From U.S. News & World Report
By Lauren Camera
July 5, 2017
The 3-million member National Education Association is taking a new tack when it comes to charter schools, adopting a policy statement Tuesday aimed at limiting charter school growth and increasing accountability on the sector.
NEA officials hailed the decision as a “fundamental shift” in the union’s stance on charter schools.
“Charter schools were started by educators who dreamed of schools in which they would be free to innovate, unfettered by bureaucratic obstacles,” NEA President Lily Eskelsen Garcia said Tuesday in a statement.
“Handing over students’ education to privately managed, unaccountable charters jeopardizes student success, undermines public education and harms communities,” she said. “This policy draws a clear line between charters that serve to improve public education and those that do not.”
More than 7,000 NEA delegates convened in Boston for the union’s annual meeting over the last week, where leaders and delegates voted on and outlined strategies concerning various education policies.
Eskelsen Garcia had appointed a 21-member charter school task force in September 2016 to rethink the union’s stance when it comes to charter schools. The NEA last adopted a charter school policy in 2001.
The new policy statement emphasizes that charter schools much prove they are necessary to meet the needs of students. Further, they must be authorized by the local school board, the policy states, and the school board must constantly monitor performance of the charter schools to ensure accountability and also help public schools adopt any successful strategies.
The policy also underscores that charter schools must comply with the same rules and regulations as public schools, including open meetings, public records laws, prohibitions against for-profit operations and the same civil rights, employment, labor, health and safety laws and staff qualification and certification requirements as public schools. Charter schools usually have greater autonomy over hiring and firing practices than traditional public schools.
The policy statement also condemns virtual charter schools, which have recently come under fire for poor student performance.
“If we’re serious about every child’s future, let’s get serious about doing what works,” NEA vice president Becky Pringle said in a statement. “We oppose any charter schools that do not meet the criteria because they fall short of our nation’s responsibility to provide great public schools for every student in America.”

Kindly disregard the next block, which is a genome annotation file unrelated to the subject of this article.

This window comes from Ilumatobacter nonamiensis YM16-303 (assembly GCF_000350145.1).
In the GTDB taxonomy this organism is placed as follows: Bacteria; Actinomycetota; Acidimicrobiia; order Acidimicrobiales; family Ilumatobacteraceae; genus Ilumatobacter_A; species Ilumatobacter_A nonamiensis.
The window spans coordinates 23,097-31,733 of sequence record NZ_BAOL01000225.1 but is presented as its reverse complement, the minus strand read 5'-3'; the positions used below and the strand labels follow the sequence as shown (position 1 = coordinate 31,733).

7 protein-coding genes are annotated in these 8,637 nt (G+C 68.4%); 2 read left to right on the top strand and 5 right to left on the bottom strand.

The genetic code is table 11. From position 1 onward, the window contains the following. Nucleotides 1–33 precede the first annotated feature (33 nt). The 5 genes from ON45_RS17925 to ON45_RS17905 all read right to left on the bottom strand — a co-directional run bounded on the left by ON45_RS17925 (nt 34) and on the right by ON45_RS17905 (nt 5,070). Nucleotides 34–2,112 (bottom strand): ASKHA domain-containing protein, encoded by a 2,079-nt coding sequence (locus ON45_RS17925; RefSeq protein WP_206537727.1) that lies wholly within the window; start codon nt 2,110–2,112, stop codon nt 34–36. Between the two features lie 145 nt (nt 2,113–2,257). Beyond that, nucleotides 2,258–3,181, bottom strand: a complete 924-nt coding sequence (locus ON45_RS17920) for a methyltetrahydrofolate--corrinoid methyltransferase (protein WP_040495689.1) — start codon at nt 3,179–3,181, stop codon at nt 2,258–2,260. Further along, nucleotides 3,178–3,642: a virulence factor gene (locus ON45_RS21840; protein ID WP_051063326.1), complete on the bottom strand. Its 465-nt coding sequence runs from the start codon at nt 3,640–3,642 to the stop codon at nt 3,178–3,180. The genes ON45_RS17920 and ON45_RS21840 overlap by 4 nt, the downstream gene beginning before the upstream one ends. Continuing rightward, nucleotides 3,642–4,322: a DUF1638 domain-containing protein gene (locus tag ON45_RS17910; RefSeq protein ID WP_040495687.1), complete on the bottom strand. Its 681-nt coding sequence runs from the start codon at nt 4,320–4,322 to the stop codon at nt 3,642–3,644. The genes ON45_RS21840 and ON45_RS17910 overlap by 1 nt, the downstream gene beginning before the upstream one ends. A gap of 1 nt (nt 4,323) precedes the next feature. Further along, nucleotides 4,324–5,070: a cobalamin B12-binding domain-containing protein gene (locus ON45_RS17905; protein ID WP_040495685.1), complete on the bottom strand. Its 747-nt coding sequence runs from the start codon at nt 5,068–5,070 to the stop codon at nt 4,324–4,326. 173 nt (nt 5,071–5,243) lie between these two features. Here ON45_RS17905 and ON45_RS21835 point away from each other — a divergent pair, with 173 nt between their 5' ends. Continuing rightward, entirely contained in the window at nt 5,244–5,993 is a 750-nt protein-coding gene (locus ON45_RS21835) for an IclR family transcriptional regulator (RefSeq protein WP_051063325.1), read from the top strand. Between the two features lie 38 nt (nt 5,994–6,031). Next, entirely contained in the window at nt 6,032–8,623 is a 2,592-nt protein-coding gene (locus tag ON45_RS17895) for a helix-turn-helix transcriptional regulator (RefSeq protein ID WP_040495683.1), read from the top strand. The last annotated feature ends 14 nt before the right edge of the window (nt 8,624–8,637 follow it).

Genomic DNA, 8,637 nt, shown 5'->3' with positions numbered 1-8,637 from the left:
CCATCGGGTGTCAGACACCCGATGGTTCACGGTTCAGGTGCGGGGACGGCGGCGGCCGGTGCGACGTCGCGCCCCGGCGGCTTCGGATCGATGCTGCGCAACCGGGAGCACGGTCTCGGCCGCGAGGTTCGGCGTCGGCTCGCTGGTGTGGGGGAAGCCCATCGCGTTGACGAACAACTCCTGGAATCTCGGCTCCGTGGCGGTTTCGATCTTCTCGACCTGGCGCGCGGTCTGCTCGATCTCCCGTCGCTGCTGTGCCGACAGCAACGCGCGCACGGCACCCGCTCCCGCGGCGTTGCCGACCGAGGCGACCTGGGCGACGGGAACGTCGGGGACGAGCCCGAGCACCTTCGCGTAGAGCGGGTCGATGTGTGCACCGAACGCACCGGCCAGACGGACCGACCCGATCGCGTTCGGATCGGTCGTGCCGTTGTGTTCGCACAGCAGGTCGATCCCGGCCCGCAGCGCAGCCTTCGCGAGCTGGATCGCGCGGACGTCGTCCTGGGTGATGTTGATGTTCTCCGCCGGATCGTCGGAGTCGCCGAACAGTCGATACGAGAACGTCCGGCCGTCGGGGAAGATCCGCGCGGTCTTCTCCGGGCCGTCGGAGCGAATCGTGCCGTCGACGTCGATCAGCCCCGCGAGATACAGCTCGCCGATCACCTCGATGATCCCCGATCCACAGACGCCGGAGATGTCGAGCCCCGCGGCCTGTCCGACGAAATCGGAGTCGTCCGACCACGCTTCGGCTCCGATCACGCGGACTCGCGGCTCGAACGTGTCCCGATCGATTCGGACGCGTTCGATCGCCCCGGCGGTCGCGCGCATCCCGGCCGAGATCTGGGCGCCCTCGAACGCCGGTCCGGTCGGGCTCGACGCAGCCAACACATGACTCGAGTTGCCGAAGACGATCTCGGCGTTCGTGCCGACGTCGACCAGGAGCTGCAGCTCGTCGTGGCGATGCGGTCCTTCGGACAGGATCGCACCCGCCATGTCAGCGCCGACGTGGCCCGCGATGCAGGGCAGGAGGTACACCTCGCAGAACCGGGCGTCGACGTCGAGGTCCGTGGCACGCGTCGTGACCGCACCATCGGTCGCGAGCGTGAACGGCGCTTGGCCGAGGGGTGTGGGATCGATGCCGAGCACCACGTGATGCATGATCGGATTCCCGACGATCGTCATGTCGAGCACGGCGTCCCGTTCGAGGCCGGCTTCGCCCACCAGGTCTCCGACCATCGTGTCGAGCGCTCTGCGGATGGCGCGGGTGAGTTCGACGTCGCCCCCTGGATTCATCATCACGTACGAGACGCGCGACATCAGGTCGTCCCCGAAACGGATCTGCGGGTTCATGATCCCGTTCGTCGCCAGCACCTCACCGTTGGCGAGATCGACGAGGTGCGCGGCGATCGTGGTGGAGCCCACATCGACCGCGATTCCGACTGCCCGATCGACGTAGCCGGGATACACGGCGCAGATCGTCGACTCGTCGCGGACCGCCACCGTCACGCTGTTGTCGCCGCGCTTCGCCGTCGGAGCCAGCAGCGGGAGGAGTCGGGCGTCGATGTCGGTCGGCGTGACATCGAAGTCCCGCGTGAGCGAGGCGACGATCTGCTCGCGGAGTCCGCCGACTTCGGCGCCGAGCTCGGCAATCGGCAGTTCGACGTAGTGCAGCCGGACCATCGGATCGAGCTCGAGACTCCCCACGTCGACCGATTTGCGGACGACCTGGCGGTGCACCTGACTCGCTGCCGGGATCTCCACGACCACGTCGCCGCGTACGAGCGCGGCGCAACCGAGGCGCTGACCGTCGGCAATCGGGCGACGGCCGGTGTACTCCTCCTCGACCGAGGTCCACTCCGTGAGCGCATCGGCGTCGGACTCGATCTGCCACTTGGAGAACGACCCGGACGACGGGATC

The adoption of the new charter policy comes at a time when the Trump administration is pushing a school choice agenda – both public and private school choice. The president has promised to funnel $20 billion in federal funding to school choice policies, and his recent budget proposal includes a $168 million boost for charters, as well a $1 billion increase in Title I funding for poor students in school districts that allow them to use the money at the public school of their choice, which could include charter schools.
Eskelsen Garcia, in particular, has been a harsh critic of Education Secretary Betsy DeVos and helped generate the widespread protest against her nomination.
In an address to the NEA conference July 2 she continued beating that drum.
“Let me say this to all of you as clearly as I can, so that even if you disagree with me, you understand what is in my heart: I will not allow the National Education Association to be used by Donald Trump or Betsy DeVos,” she said. “I do not trust their motives. I do not believe their alternative facts. I see no reason to assume they will do what is best for our students and their families. There will be no photo-op.”
“We will find common ground with many Republicans and many Democrats on many issues," she continued. "We will not find common ground with an administration that is cruel and callous to our children and their families. And I don’t just judge them by their words; I judge them by their actions.”
The NEA’s adoption of the new policy also comes as charter school leaders are trying to navigate a new, thorny political reality: opposing much of the Trump administration’s agenda despite that agenda including the expansion of charter schools.
Some have speculated that DeVos’ penchant for private school choice could potentially align teachers unions and the charter school community in a quest to keep students in the public school system.
The president’s budget, for example, included $250 million for a private school voucher program and the administration is preparing a scholarship tax credit proposal, both of which would allow students to enroll in private schools.
To be sure, some charter school advocates agree with the NEA’s new stance, and the NEA and the 1.6-million member American Federation of Teacher have been increasingly involved in helping some charter school teachers unionize.
“Profiteers have been stripping away resources for almost two decades by cutting corners and treating children as commodities,” Dave Daly, a high school English teacher at Old Redford Academy, a charter school in Detroit, and a member of the NEA’s charter school task force, said in a statement.
“This policy is the first step to arm our communities and our educational professionals with the tools and voice we all need to ensure a better future for our youth.”
It’s unclear at this point, however, especially considering the NEA’s newly minted charter policy, how the two camps will interact with each other.